Texas Planning Awards


Awards For 2023

Comprehensive Planning Award

City of McAllen | Envision McAllen Comprehensive Plan

For a comprehensive or general plan that advances the science and art of planning. 

As the Rio Grande Valley continues a trend of explosive population and economic growth, McAllen’s Comprehensive Plan, “Envision McAllen,” allows the city to remain flexible. The plan guides business, residential and economic development into 2040. As a leader in the region, McAllen has capitalized on opportunities from both sides of the border, and international trade and commerce will continue to play a significant role in the local economy. The plan assists the City in making informed decisions related to economic development in a citywide, regional and binational context, versus individual target industries or project-specific site decisions. Economic resilience underpinned recommendations throughout the plan. It’s a long-term look at transportation, land use, infrastructure, economic development, and neighborhoods. Community input was vital to the plan’s success, allowing the City to create a report highlighting citizens’ top priorities as the city grows. Among them was a trend toward more mixed-used development, allowing residents to better access a variety of opportunities within their communities. The plan supports pedestrian-oriented, mixed-use urban environments at nodes throughout the City with convenient access to multi-modal corridors, shopping, employment, housing and neighborhood retail services.

View Nomination

Advancing Diversity and Social Change Award

Greener Gulfton

This award honors an individual, project, group, or organization that promotes diversity and involves historic underrepresented groups, positively impacts the quality of life for low- or moderate-income individuals, and/or addresses structural inequities within a community through specific actions or contributions within the planning profession or through planning practice.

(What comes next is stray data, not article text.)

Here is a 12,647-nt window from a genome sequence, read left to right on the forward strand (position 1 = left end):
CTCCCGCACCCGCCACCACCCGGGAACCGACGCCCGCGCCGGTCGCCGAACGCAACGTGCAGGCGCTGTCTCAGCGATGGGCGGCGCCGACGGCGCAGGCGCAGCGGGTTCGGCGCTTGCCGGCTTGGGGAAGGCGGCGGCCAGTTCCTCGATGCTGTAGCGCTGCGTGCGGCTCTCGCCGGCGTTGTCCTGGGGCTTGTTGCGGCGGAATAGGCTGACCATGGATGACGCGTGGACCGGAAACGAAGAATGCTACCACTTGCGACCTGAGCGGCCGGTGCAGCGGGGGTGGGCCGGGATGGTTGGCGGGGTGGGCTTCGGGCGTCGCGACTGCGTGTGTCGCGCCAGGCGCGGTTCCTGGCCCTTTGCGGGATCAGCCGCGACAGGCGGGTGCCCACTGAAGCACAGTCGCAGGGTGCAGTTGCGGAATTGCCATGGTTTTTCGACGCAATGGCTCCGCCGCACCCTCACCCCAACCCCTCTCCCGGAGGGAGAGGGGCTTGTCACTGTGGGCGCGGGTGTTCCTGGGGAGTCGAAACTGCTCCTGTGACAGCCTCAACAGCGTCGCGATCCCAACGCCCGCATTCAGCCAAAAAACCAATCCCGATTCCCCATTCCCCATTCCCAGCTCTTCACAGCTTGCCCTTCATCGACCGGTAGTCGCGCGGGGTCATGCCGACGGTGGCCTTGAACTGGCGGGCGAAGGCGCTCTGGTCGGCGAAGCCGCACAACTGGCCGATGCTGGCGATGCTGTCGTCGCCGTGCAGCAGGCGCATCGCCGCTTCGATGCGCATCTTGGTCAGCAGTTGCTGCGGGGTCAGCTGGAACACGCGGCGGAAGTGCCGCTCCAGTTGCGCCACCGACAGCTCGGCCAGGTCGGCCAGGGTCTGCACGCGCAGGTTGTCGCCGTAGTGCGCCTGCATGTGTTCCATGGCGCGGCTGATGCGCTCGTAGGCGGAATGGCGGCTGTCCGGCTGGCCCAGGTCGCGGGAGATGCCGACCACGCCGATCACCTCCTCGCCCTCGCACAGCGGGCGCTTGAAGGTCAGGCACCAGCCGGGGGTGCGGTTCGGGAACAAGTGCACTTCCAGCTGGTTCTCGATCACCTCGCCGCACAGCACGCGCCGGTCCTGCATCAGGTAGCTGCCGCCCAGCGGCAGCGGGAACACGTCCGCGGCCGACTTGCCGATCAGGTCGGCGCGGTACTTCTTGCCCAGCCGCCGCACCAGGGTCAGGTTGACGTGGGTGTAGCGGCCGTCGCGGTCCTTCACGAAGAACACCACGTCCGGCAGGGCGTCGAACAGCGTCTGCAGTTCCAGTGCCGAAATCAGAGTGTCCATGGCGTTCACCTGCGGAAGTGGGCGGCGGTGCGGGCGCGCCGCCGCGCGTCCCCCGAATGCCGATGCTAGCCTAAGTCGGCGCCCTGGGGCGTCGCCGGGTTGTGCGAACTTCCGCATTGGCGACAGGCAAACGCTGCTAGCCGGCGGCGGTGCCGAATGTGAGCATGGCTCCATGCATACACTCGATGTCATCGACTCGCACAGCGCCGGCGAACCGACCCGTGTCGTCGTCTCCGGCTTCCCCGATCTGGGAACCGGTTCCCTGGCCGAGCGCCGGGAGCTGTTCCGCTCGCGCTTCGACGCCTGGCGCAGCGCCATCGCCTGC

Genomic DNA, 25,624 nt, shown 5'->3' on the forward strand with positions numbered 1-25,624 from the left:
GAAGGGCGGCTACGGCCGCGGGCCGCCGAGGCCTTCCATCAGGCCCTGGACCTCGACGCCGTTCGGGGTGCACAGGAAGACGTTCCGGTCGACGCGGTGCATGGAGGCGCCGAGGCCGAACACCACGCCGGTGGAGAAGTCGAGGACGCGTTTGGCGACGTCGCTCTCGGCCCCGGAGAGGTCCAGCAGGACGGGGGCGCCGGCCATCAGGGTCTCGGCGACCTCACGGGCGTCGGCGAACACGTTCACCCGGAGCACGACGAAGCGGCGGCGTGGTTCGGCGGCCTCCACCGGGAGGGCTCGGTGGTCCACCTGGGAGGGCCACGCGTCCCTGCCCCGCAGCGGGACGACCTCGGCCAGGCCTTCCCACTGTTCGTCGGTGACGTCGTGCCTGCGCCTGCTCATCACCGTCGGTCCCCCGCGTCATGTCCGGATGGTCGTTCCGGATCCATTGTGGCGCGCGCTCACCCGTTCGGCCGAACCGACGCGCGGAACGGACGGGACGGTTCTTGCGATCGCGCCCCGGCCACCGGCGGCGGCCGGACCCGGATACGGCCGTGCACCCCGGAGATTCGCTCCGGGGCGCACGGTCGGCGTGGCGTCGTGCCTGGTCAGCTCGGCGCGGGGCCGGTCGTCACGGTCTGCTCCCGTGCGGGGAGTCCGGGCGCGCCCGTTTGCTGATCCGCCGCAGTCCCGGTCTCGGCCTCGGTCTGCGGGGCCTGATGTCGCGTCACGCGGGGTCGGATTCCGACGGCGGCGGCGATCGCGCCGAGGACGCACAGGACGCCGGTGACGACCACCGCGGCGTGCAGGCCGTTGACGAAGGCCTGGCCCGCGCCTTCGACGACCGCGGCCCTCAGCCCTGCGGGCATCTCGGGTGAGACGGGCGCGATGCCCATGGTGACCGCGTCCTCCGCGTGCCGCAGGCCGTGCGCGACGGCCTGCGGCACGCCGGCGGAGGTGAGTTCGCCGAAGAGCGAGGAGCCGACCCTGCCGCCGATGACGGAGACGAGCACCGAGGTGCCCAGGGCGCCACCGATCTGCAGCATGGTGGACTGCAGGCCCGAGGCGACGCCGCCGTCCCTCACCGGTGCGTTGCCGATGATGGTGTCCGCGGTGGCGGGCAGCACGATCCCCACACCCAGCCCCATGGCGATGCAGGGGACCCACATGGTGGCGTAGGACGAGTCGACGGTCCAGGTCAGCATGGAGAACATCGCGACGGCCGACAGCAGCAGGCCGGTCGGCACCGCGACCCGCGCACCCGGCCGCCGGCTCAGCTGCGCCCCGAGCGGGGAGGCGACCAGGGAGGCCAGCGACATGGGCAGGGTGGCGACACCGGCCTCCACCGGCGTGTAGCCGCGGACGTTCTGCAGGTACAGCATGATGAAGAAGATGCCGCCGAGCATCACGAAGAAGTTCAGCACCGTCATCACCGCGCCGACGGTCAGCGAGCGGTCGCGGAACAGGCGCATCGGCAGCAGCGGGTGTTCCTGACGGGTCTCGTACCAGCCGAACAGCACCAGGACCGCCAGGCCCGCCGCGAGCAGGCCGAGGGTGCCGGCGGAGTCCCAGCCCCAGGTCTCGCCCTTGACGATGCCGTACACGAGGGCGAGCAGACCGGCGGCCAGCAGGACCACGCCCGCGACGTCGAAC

The Greener Gulfton Plan delineates resilience strategies for the Gulfton community, including greenification and public placemaking strategies developed through an equity-based engagement process. The team’s deliberate effort to “meet residents where they were” ensured consistent community accessibility throughout the planning process and set a new precedent for community ownership in Gulfton and beyond. As a majority-minority community with a 58% immigrant population and a significant number of English-second-language residents, equitable planning for Gulfton’s future also necessitated consideration of the cultural elements defining these communities. Often hailing from regions and cultures that maintain close ties to natural environments, these residents experienced harsh effects stemming from environmental inequities, including heat island effects and flooding. In turn, creating a community ambassador program served as one of the fundamental strategies for uplifting community perspectives. While traditional planning projects often engage stakeholder and community groups separately, Greener Gulfton aimed to provide community representatives with equal opportunities for guiding the planning process. Ambassadors were financially compensated for their time in an effort to recognize their contributions to the project. This equity strategy was complemented through collaboration with groups trusted by the community.
View nomination

Planning Landmark Award

Fort Worth Stockyards Horse & Mule Barn

The Horse and Mule Barns, built in 1912, are located at the heart of the Fort Worth Stockyards and are included on the National Register of Historic Places as part of the Stockyards Historic District. The two barns were designed by Klipstein & Rathmann Architects as fireproof structures and featured distinctive red brick bearing walls and concrete-encased wrought iron structural members. With an original construction cost of $300,000 and a mission design, they were some of the finest stables in the world. They helped make Fort Worth the country’s largest horse and mule market during the early 20th century, providing millions of cavalry animals for both world wars.

The restoration work included the repair of significant structural damage including foundations, walls, columns, and roofs from years of neglect, weather, and fire. Extensive restorations and replacements were made to original design elements including damaged steel and wood windows, missing brick and damaged openings, stormwater elements, flag poles, and decorative soffits. The removal of all non-original elements, structures, openings, and equipment was also a priority to return the barns to their historic state.